Miami - May 19, 1980

Miami: Justice wept.

Justice wept.
Miami: Justice wept.
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CBS Special Report – Miami Riots – May 19, 1980

On May 19, 1980 the city of Miami was entering its third day of racially-charged violence. The cause was, and continues to be, a familiar one. Black businessman Arthur McDuffie was beaten by four White Police officers, after his arrest following a high-speed chase. McDuffie died from his injuries sustained from the beating at the hands of the Officers.

The trial of the four Officers ended with acquittal, handed down by a predominately White Jury on May 17. The verdict sparked outrage within the Black community of Miami, setting off a riot which resulted in 18 deaths, 350 injuries and over 600 arrests. It was the worst rioting since the infamous “Long Hot Summers” of the 1960s.

National Guard troops had been called in to quell the riots, and damage estimates exceeded $100 million.

In December 1979, a number of white Miami-Dade police officers were involved in a high-speed chase involving black motorist Arthur McDuffie. Police reports said that the chase ended when McDuffie crashed his motorcycle, ultimately leading to his death. However, coroner reports suggested that the cause of death was not consistent with a motorcycle crash. Later, a responding officer following the chase testified that there was no crash, and that the police officers had beaten McDuffie to death with their flashlights.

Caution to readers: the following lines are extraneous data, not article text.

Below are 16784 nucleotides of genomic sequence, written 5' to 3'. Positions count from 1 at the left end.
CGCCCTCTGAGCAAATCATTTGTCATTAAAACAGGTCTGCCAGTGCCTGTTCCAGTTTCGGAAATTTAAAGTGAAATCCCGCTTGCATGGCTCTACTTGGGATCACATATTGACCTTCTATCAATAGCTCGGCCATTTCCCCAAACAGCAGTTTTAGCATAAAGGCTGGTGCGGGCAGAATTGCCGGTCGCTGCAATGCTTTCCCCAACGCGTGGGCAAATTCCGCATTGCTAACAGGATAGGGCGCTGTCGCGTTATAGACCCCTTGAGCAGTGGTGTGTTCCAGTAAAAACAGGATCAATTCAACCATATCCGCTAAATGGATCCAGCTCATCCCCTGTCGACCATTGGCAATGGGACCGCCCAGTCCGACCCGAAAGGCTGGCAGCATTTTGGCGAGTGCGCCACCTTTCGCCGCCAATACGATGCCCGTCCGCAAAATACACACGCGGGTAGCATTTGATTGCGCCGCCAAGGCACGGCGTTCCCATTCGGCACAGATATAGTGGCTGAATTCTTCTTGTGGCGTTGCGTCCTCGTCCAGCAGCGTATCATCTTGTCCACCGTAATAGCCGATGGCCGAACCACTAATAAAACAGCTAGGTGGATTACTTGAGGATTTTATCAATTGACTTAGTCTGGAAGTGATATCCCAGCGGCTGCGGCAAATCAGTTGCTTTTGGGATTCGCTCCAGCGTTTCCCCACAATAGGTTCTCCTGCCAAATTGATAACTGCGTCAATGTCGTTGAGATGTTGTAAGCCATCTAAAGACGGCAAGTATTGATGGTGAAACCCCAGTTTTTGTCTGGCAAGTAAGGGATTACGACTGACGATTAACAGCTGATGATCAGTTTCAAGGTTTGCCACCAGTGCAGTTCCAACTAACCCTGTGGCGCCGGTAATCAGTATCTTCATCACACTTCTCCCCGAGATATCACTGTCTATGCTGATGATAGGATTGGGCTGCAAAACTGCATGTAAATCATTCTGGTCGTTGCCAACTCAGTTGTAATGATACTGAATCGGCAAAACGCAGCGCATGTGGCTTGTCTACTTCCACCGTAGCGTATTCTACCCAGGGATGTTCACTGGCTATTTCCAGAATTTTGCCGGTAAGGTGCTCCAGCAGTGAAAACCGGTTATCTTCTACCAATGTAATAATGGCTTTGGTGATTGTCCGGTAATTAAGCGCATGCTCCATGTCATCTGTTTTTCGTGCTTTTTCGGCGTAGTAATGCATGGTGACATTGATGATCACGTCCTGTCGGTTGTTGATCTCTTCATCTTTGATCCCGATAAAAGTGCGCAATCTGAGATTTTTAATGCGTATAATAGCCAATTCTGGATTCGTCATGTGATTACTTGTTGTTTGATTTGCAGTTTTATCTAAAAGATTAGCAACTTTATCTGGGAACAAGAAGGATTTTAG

Even with the coroner report and the testimony from police and witnesses, an all-white jury concluded the trial on May 17, 1980 with the acquittal of all officers involved in the McDuffie police brutality case. News spread to the surrounding areas and residents of mostly African American Liberty City, home to half of the city’s black and Afro-West Indian residents, took to the streets in protests which soon turned violent as some protesters began throwing objects at passing white motorists who drove through the area.

As of May 19th, the rioting was continuing as attempts to bring calm to the situation were proving fruitless.

The rioting, as well as the cause of the riot quickly became national news, as attention was focused on what many considered an inept Judicial system in Miami, and in fact, spoke to a greater problem within our Judicial system as a whole.

This report, a special program from CBS News, covers the events leading up to the disturbance and what was going on in Miami on the 3rd day of rioting.

Here is that complete report, as hosted by Dan Rather from May 19, 1980.

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